Thought Motor Theory Of

GALTON'S LAWS; WHORF-SAPIR HYPOTHESIS/THEORY.

THOULES RATIO. See CONSTANCY HYPOTHESIS.

THREE-DOOR GAME SHOW PROBLEM/EFFECT. The controversy that surrounds the "correct answer" to the so-called three-door game show problem, also known as the Monty Hall problem/dilemma, is a noteworthy psychological phenomenon/effect in reasoning/decision-making (i.e., not all individuals can agree as to the "correct answer" to the problem even after simulating or reproducing the game for oneself). The probabilistic aspects underlying the three-door problem go back to Bertrand's box paradox, first described by the French mathematician Joseph L. F. Bertrand (1822-1900) in 1889, and later by the English-born American bridge expert Alan F. Truscott (1925- ) and the English author John Terrence Reese (1913-1996), according to which if a certain action could have been taken either because there was no alternative or as a result of a choice between two alternatives, then the first possibility is twice as likely as the second, other things being equal (also called the principle of restricted choice). In the most recent version of the three-door problem (cf., vos Savant, 1990), you are to imagine that you are on a game show, and you've been given a choice of three doors. Behind one door is a new car; behind each of the other two doors is a goat. You pick a door, say door No. 1, and the host - who knows what's behind the doors - opens another door, say door No. 3, which has a goat. The host then says to you, "Do you want to switch your choice and pick door No. 2?" The question/problem is the following: Is it to your advantage to switch your choice? (Remember, you have not yet seen what is behind door No. 1, your initial choice). The "correct answer" is "Yes, you should switch." The first door had a one-third chance of winning, but the second door now has a two-thirds chance. The following is offered as a good way to visualize the probabilistic dynamics involved in the three-door problem: Suppose (instead of just three doors) there are one-million doors, and you pick door No. 1. Then, the host (who knows what's behind the doors - and will always avoid the one with the prize) opens all the doors except door No. 333,333. Chances are, under these conditions, you would switch to that door without much hesitation. The "correct answer" to the three-door problem defines certain conditions, the most significant of which is that the host will always open a losing door on purpose (there's no way he can always open a losing door by chance). Anything else, theoretically, is a different question. In summary, for the three-door problem, when you first choose door No.1 from among the three doors, there is a one-third chance that the prize (new car) is behind that one and a two-thirds chance that it's behind the other doors. But, then, the host steps in and gives you a clue. If the prize is actually behind door No. 2, the host shows you door No. 3; and if the prize is actually behind door No. 3, the host shows you door No. 2. So, when you switch, you win if the prize is behind door No. 2 or door No. 3. You win either way. However, if you don't switch, you win only if the prize is behind door No. 1. See also PROBABILITY THEORY/LAWS. REFERENCES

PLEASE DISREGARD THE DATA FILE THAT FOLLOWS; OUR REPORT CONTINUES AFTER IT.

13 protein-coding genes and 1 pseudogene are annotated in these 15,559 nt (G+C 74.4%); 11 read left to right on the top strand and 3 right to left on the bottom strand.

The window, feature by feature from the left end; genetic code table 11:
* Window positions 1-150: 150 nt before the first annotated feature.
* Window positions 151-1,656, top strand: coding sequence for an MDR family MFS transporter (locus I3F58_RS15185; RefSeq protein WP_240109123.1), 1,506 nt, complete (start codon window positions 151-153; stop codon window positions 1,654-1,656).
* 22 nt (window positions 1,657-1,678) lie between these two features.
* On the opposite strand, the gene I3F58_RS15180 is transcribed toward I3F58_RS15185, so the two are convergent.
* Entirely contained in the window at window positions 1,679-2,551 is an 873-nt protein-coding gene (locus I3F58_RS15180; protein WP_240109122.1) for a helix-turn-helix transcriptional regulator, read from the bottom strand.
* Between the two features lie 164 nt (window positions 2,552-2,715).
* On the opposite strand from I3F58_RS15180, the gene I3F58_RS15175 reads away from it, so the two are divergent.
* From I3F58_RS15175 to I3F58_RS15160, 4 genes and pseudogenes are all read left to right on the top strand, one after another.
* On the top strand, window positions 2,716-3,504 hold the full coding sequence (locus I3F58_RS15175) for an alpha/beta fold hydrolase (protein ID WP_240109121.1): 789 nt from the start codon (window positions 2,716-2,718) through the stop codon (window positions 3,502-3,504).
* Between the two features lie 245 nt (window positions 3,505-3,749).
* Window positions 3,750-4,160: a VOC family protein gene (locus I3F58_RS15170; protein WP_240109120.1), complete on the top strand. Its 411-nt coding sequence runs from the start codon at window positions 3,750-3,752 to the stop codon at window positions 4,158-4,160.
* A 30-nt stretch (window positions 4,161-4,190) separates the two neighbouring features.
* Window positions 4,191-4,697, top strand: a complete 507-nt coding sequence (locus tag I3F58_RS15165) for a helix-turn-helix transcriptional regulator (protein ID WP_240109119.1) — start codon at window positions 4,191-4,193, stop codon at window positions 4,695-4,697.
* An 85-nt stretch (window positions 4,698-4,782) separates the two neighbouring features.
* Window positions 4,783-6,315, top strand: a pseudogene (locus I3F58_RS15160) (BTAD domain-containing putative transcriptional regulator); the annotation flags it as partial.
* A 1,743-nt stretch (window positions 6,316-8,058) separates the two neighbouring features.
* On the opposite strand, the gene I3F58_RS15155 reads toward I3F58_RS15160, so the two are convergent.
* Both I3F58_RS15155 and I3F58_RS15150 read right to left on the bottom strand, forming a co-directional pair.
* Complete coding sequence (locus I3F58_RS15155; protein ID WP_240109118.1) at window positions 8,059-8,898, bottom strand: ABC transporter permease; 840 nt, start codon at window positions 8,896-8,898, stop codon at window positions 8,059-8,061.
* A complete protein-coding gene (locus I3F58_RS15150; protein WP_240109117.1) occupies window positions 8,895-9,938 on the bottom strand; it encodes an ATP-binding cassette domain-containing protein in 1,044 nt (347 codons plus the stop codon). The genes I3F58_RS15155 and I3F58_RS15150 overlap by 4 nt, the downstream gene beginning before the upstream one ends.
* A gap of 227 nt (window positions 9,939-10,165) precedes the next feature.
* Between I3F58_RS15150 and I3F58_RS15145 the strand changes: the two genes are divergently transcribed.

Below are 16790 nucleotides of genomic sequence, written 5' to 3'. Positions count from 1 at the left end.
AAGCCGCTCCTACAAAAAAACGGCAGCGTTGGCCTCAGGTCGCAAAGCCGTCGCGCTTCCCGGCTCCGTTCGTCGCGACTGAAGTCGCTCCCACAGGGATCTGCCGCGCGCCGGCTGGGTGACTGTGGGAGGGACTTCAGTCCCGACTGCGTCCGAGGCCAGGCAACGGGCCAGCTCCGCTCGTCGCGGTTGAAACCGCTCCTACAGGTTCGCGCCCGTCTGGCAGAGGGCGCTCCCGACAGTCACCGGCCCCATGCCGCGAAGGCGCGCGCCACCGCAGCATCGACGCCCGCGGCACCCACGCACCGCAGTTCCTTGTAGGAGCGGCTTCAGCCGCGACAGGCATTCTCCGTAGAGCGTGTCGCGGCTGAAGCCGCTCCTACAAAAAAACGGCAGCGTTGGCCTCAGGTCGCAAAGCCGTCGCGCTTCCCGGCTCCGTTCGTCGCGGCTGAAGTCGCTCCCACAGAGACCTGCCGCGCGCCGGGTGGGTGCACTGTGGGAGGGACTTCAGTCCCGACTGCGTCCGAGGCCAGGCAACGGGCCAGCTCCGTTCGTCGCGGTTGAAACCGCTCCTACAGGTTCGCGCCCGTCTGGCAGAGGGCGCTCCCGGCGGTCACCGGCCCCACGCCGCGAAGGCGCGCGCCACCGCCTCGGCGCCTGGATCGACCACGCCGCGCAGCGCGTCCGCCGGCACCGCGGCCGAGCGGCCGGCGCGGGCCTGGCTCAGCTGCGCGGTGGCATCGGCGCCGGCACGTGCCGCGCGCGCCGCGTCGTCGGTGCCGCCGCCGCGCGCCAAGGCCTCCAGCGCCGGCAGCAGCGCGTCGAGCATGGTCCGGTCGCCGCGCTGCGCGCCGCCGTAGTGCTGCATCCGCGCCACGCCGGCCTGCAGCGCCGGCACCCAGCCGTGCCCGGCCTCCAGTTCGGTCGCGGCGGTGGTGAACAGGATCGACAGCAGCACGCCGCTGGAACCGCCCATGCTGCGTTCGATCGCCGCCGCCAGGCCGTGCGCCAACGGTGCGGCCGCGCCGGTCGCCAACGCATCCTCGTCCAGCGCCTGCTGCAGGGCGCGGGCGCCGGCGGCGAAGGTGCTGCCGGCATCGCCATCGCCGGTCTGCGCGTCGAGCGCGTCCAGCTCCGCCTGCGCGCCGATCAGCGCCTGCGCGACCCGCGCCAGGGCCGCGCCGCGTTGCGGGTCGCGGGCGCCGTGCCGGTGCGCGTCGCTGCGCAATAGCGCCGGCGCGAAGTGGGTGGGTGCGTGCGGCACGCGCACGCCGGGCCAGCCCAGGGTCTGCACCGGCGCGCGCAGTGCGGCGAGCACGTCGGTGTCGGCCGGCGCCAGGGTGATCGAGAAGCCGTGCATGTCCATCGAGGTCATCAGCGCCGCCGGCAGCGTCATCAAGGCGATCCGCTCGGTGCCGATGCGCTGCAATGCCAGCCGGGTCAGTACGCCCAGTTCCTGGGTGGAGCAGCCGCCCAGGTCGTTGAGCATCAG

Bertrand, J. L. F. (1889). Calcul des probabilities. Paris: Bossard. Reese, J. T. (1958/1973). The expert game.

New York: R. Hale. vos Savant, M. (1990). Three-door game show problem. Parade Magazine, December 2. (In Marilyn vos Savant's weekly column, "Ask Marilyn").

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